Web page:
First Canadian Black History Summit Makes History

First Canadian Black History Summit Makes History

Exhibits, music and speakers provided an insightful and inspirational program to a full house.

News Story

Nearly 500 participants gathered for the inaugural Canadian Black History Summit held at the Etobicoke, Ontario, building of The Church of Jesus Christ of Latter-day Saints on April 16, 2016. The free conference, co-hosted by FamilySearch International (the genealogical arm of the Church) and the Ontario Black History Society, provided an opportunity for participants to connect with black genealogy experts and black history, specifically the Freedmen’s Bureau Project.

The Freedmen’s Bureau Project is an exciting family history initiative to help both black Canadians and black Americans reconnect with their Civil War–era ancestors, focusing on the records of former U.S. slaves.

Thom Reed, senior marketing manager of FamilySearch and a specialist for the Freedmen’s Bureau Project, urged the attendees to help complete the indexing of more than four million records that will be made public this fall. “We are tearing down walls, because not having an ancestry is like not existing. The records we will be releasing in the fall are making it possible for individuals to find themselves for the first time.”

The summit presenters comprised notable black history experts Darius Gray (author, historian, journalist and co-director of the Freedman’s Bank Project, Bryan Prince (author, historian and consultant), Shannon Prince (curator of the Buxton National Historic Site and Museum), Thom Reed (FamilySearch senior marketing manager), Rosemary Sadlier (author and historian) and Dr. Bryan Walls (author and founder of the John Freeman Walls Historic Site and Underground Railroad Museum).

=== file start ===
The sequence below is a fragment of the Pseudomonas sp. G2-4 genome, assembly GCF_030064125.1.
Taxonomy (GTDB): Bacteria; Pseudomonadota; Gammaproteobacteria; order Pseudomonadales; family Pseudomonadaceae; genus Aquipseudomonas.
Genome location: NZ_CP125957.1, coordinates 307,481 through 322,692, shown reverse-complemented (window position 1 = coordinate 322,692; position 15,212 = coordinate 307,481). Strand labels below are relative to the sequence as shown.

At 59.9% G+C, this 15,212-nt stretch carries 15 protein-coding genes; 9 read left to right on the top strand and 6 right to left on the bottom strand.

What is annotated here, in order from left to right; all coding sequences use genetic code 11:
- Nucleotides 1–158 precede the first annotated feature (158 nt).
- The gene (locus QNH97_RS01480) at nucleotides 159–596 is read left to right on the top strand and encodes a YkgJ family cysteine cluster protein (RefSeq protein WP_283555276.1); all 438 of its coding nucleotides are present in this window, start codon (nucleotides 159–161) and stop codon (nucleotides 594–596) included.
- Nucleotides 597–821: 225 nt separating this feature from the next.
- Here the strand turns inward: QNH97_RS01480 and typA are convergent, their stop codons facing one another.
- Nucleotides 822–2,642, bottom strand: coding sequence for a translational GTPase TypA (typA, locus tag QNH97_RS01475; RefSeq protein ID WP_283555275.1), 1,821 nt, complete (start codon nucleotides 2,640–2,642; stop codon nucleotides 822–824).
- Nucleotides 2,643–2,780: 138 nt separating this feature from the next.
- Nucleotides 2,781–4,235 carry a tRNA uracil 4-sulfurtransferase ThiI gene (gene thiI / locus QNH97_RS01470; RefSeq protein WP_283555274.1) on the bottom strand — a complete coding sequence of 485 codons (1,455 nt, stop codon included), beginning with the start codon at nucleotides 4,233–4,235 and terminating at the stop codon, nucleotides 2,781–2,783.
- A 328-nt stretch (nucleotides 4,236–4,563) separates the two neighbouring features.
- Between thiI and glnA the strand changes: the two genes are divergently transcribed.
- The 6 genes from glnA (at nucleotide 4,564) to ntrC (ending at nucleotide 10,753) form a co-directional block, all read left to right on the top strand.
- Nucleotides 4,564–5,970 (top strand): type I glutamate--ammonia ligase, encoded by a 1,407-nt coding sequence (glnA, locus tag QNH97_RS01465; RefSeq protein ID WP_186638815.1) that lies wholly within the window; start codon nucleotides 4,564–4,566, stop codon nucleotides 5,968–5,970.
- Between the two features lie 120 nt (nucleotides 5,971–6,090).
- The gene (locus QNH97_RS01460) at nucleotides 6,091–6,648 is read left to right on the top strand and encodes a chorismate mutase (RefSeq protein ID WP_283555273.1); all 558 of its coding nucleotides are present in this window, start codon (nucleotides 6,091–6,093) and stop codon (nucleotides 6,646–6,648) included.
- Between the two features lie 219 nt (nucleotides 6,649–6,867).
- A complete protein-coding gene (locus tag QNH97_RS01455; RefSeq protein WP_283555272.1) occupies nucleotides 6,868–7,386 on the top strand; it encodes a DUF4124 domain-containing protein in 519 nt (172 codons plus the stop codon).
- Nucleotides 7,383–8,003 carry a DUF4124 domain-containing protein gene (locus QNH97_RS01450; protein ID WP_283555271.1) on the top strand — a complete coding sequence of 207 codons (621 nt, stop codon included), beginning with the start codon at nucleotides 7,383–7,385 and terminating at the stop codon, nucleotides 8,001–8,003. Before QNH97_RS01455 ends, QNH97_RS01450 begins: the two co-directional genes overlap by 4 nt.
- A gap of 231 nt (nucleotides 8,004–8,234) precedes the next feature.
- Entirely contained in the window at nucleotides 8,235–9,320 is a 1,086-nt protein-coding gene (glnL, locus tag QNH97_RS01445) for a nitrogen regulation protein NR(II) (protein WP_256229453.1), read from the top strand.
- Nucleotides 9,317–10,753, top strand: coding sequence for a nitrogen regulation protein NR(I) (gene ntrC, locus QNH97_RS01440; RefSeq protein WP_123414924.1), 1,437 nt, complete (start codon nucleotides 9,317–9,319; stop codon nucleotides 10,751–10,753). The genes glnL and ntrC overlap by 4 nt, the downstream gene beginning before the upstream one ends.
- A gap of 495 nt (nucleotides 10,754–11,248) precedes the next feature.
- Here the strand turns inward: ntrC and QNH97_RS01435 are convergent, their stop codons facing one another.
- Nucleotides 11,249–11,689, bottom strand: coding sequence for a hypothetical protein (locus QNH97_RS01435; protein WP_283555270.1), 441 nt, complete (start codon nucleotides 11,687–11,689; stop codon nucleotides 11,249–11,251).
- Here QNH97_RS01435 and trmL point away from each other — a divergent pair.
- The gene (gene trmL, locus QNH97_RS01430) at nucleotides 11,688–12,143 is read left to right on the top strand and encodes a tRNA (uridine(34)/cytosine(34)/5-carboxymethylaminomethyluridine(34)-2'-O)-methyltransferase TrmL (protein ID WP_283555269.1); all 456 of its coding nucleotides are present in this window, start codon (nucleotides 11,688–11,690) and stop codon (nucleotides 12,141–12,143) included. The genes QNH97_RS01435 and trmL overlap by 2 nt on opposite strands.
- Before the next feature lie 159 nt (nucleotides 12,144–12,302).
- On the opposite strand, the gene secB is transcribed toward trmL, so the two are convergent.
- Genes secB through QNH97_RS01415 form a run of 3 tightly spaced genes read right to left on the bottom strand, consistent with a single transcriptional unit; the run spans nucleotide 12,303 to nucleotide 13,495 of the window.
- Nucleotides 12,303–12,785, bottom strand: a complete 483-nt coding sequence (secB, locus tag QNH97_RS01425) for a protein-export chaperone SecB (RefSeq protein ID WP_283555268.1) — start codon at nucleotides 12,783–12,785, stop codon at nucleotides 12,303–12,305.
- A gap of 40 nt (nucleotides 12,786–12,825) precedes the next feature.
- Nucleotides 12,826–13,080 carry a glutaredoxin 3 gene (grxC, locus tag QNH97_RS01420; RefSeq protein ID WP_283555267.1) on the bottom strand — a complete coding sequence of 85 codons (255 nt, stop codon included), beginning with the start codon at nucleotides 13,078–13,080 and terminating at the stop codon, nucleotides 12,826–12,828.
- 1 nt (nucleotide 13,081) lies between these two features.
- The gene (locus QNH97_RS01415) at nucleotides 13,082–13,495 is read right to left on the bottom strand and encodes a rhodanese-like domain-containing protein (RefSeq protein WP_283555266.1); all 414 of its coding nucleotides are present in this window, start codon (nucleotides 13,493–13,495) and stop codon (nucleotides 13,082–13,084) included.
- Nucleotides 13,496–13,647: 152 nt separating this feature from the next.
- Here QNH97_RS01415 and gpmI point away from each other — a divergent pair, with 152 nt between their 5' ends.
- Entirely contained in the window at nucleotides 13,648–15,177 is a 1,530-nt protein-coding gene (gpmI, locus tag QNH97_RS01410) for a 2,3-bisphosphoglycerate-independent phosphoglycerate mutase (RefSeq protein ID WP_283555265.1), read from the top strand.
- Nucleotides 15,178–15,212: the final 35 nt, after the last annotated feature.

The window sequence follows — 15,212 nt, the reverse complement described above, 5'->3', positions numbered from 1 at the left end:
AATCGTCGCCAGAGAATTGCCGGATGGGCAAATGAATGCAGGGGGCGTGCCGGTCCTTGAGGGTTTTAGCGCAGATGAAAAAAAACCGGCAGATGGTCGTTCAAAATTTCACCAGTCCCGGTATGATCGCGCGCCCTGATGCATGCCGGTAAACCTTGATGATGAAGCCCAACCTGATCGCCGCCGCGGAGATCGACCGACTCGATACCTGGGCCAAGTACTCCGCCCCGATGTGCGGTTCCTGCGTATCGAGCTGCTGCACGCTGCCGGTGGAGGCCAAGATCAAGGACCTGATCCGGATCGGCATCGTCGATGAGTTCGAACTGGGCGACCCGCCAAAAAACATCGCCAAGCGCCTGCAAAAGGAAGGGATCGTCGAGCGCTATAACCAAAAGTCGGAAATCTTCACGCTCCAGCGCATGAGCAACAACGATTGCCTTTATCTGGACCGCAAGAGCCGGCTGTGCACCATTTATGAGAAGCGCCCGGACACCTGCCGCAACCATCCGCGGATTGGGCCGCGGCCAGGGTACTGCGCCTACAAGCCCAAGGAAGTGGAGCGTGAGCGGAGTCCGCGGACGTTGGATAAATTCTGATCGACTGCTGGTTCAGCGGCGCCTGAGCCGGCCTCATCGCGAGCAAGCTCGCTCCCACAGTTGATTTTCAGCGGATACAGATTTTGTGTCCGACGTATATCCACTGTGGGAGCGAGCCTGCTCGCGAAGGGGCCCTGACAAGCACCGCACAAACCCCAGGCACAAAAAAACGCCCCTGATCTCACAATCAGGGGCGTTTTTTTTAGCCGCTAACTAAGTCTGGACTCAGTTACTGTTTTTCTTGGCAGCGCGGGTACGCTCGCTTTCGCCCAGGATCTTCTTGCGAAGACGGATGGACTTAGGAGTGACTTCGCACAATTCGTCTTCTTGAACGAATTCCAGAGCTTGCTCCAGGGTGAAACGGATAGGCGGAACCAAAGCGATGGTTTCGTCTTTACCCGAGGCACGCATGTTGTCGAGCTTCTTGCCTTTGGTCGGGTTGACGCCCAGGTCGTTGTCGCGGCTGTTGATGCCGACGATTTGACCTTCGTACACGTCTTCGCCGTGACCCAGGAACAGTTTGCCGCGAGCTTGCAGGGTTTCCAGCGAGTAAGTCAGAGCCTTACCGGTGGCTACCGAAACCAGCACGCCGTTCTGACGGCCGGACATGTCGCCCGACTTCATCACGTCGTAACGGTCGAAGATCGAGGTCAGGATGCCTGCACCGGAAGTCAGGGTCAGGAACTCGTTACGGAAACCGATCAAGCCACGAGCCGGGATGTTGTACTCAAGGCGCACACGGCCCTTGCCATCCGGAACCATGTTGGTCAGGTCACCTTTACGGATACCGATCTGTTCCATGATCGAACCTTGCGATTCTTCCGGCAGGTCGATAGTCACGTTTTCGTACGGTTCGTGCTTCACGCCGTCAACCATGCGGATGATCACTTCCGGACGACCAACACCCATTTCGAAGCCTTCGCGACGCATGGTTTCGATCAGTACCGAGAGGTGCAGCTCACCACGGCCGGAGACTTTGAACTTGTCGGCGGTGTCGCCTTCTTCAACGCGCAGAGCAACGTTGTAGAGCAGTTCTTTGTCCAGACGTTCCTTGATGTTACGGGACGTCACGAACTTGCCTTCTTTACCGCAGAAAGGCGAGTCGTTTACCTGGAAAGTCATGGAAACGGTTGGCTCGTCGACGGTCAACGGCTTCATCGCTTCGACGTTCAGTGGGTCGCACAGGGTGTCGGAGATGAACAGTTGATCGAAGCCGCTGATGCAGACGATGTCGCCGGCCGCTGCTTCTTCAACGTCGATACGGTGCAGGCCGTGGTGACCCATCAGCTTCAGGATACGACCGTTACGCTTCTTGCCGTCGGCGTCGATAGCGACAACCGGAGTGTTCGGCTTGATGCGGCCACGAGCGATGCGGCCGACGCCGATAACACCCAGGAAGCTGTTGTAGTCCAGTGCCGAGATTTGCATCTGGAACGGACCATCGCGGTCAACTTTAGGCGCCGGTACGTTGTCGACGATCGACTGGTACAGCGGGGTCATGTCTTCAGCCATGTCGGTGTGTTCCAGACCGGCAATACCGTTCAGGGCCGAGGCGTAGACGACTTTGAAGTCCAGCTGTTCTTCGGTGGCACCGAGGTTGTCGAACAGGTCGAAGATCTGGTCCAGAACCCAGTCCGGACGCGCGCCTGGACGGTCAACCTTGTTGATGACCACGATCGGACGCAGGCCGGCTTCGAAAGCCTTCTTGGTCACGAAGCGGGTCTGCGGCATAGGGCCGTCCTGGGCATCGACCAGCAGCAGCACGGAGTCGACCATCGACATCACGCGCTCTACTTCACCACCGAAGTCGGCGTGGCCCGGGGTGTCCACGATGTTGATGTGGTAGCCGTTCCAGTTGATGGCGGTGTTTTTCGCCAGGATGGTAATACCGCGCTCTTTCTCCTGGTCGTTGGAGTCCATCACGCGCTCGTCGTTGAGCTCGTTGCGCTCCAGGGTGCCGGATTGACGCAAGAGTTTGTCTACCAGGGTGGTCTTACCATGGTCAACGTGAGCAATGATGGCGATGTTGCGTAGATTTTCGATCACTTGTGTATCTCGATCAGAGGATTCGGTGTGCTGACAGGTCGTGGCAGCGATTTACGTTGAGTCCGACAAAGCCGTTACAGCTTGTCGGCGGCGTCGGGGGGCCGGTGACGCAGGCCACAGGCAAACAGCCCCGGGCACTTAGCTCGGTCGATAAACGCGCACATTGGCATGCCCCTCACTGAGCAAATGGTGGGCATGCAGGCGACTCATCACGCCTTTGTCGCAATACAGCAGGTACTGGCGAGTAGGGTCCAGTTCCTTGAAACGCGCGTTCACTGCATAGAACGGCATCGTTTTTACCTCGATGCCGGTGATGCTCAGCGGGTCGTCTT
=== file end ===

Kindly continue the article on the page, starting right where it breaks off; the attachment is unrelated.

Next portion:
Nikki Clark, president of the Ontario Black History Society, welcomed the summit guests, which included members of Parliament; government officials; leaders of black history sites, black churches and black organizations from across Ontario; and Ontario Mormon leaders.

Presenter Rosemary Sadlier described the proceedings of the summit with “sankofa,” a word from the Ghanaian Twi language that translates to “go back and get it.” She explained that the event provided an excellent opportunity for those in attendance “to go back and reclaim our past so we can move forward, … so we can understand why and how we came to be and who we are today.”

Greetings extended by Ontario Premier Kathleen Wynne — through a letter presented by Yvan Baker, member of provincial parliament for Etobicoke Centre — echoed Sadlier’s sentiments. Premier Wynne’s letter quoted Marcus Garvey, the Jamaican national hero, who once said, “A people without knowledge of their past history is like a tree without roots.” Premier Wynne’s letter further stated, “This [Canadian Black History Summit] is a unique opportunity for black Ontarians to discover their roots and to learn more about their ancestors.”

Most attendees learned for the first time about the importance of gathering their genealogy and about the struggles that descendants of former U.S. slaves have when searching their black family history beyond 1870. However, the day was more than just a history lesson. The information presented at the summit was life-altering for many people.

“This speaks to me,” shared Gerard Richardson of Toronto, Ontario. A first-generation immigrant to Canada from the Republic of Trinidad and Tobago, Richardson was covering the summit on behalf of Caribbean Camera, a Toronto newspaper. “I know there are so many other things I could have decided to do today, but I am so happy I came here instead.”

Andrea Johnson from Brampton, Ontario, attended the summit because of her interest in learning more about black history. “I came with the expectations of learning about history, but I believe this summit has made history by presenting us today with the work of the Freedmen’s Bureau Project,” shared an enthusiastic Johnson, who is now thinking of volunteering to help complete the project, which as of the last tally stands at 72 per cent complete.

More information about the Freedmen’s Bureau Project can be found by visiting www.discoverfreedmen.org.

Contributed by Fulvio Martinez and Michèle Hynynen

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